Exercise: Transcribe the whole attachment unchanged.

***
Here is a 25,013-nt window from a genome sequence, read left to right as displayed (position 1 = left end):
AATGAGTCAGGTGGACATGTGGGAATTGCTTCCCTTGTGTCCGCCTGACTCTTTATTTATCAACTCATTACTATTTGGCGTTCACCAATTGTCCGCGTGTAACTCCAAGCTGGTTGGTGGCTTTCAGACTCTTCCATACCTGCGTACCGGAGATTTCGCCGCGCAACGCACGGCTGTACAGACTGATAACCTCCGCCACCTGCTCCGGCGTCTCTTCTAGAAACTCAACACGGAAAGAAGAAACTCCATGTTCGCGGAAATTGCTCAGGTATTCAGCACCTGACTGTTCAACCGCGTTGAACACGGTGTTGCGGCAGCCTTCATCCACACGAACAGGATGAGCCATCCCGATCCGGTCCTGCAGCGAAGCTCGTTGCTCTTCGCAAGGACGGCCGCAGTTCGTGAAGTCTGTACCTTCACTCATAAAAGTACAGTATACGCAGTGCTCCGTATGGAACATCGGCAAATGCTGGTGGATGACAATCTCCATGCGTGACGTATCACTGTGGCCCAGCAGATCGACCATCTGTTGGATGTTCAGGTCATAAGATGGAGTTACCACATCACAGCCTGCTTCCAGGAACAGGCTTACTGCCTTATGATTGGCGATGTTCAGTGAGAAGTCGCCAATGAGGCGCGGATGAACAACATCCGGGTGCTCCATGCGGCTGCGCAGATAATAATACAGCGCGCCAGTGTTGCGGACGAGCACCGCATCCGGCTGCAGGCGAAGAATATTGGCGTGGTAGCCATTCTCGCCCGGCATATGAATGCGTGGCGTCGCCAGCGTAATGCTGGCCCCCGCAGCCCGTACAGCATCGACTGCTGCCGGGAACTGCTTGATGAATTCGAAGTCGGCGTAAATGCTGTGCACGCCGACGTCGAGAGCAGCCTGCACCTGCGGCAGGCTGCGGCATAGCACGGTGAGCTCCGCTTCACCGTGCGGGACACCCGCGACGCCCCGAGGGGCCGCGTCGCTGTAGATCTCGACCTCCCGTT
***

Here is a 25,013-nt window from a genome sequence, read left to right as displayed (position 1 = left end):
AATGAGTCAGGTGGACATGTGGGAATTGCTTCCCTTGTGTCCGCCTGACTCTTTATTTATCAACTCATTACTATTTGGCGTTCACCAATTGTCCGCGTGTAACTCCAAGCTGGTTGGTGGCTTTCAGACTCTTCCATACCTGCGTACCGGAGATTTCGCCGCGCAACGCACGGCTGTACAGACTGATAACCTCCGCCACCTGCTCCGGCGTCTCTTCTAGAAACTCAACACGGAAAGAAGAAACTCCATGTTCGCGGAAATTGCTCAGGTATTCAGCACCTGACTGTTCAACCGCGTTGAACACGGTGTTGCGGCAGCCTTCATCCACACGAACAGGATGAGCCATCCCGATCCGGTCCTGCAGCGAAGCTCGTTGCTCTTCGCAAGGACGGCCGCAGTTCGTGAAGTCTGTACCTTCACTCATAAAAGTACAGTATACGCAGTGCTCCGTATGGAACATCGGCAAATGCTGGTGGATGACAATCTCCATGCGTGACGTATCACTGTGGCCCAGCAGATCGACCATCTGTTGGATGTTCAGGTCATAAGATGGAGTTACCACATCACAGCCTGCTTCCAGGAACAGGCTTACTGCCTTATGATTGGCGATGTTCAGTGAGAAGTCGCCAATGAGGCGCGGATGAACAACATCCGGGTGCTCCATGCGGCTGCGCAGATAATAATACAGCGCGCCAGTGTTGCGGACGAGCACCGCATCCGGCTGCAGGCGAAGAATATTGGCGTGGTAGCCATTCTCGCCCGGCATATGAATGCGTGGCGTCGCCAGCGTAATGCTGGCCCCCGCAGCCCGTACAGCATCGACTGCTGCCGGGAACTGCTTGATGAATTCGAAGTCGGCGTAAATGCTGTGCACGCCGACGTCGAGAGCAGCCTGCACCTGCGGCAGGCTGCGGCATAGCACGGTGAGCTCCGCTTCACCGTGCGGGACACCCGCGACGCCCCGAGGGGCCGCGTCGCTGTAGATCTCGACCTCCCGTT